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Re: Datatypes

From: Garret Wilson <garret@globalmentor.com>
Date: Tue, 21 Aug 2007 10:31:50 -0700
Message-ID: <46CB2186.70801@globalmentor.com>
To: Reto Bachmann-Gmür <reto@gmuer.ch>
CC: semantic-web@w3.org

Reto Bachmann-Gmür wrote:
> - fully qualified java-class names (eg: "org.example.tools.MyTool")
>
> While I could use xsd:string I think it would be better to use custom
> datatypes to have literals like
> "org.example.tools.MyTool"^^http://example.org/datatypes#javaClass.
>   

My opinion (see my earlier rants against RDF literals on this list): for 
Java classes shun literals and use URIs. For Java classes, use the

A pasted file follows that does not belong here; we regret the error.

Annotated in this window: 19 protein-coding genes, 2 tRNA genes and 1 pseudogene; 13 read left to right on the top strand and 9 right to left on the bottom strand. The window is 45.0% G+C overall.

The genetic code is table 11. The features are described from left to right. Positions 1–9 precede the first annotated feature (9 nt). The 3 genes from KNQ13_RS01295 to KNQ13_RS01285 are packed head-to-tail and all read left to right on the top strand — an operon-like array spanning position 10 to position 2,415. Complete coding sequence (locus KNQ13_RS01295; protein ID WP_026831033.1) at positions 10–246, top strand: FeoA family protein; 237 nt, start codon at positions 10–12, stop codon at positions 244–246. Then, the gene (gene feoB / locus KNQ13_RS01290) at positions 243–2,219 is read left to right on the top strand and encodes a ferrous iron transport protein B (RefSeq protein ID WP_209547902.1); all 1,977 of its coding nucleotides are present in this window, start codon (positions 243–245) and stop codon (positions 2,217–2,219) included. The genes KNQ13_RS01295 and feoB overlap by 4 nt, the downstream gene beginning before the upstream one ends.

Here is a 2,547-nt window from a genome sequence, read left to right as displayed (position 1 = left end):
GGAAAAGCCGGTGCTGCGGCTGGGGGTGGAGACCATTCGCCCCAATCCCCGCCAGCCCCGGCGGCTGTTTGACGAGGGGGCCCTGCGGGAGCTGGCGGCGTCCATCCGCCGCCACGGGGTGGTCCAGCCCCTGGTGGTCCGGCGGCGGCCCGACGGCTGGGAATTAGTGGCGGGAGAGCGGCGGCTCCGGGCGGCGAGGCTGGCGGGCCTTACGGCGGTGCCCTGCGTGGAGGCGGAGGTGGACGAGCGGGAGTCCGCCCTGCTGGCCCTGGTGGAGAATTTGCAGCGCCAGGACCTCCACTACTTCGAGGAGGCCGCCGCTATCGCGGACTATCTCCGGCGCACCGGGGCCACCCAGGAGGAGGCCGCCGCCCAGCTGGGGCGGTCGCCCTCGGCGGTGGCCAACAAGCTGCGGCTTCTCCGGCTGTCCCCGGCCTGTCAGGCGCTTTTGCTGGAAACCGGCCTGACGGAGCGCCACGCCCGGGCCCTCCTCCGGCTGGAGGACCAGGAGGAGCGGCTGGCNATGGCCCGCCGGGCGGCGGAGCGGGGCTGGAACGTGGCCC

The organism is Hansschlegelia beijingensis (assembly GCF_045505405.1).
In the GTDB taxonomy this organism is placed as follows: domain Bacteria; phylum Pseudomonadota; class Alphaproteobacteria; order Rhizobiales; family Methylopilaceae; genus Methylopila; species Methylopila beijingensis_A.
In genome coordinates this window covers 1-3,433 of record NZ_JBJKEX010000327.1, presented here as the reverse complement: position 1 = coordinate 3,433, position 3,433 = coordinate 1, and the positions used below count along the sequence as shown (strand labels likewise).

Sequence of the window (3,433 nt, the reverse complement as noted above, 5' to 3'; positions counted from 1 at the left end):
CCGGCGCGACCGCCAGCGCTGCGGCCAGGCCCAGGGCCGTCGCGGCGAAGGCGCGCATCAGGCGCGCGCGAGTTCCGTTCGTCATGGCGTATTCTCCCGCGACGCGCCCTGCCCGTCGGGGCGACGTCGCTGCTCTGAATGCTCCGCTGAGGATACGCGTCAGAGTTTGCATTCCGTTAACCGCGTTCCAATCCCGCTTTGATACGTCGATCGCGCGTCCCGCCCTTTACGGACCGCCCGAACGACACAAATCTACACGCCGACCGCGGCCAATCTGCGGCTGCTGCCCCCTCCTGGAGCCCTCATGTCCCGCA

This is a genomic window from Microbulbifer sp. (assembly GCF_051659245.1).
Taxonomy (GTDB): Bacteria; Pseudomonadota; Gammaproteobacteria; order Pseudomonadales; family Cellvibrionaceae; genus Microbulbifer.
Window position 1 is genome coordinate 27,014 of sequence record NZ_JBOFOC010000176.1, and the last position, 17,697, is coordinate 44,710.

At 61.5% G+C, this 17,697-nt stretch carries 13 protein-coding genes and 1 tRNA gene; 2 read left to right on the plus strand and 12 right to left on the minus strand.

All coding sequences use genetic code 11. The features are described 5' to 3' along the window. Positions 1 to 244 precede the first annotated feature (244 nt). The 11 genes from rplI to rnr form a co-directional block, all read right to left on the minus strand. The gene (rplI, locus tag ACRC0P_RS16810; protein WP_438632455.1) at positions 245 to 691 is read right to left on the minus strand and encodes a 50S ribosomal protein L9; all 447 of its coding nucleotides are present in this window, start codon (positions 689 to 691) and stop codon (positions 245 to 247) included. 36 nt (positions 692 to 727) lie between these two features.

"java" URI scheme. That's what I do. No, it's not official, but I would 
argue that it's more standardized than an any RDF Java class datatype 
out there. It makes sense. It was even listed on 
http://www.w3.org/Addressing/schemes.html at one time.

Back in 1999 Dan Brickley was apparently thinking along similar lines:

http://lists.xml.org/archives/xml-dev/199903/msg00165.html

Although from reading the specs you might think that RDF allows you to 
create your own typed literal datatypes from scratch, in practice the 
only really useful typed literals are a subset of the XML Schema 
datatypes: strings, integers, booleans, and URIs---and you'll find that 
many people recommend using plain literals over xsd:string data-typed 
literals anyway, for various reasons. You'll even find some people who 
don't even to believe that from-scratch custom datatype literals can 
exist---or can only be created for a small group of things that they 
think are string-like.

Garret
Received on Tuesday, 21 August 2007 17:32:07 GMT

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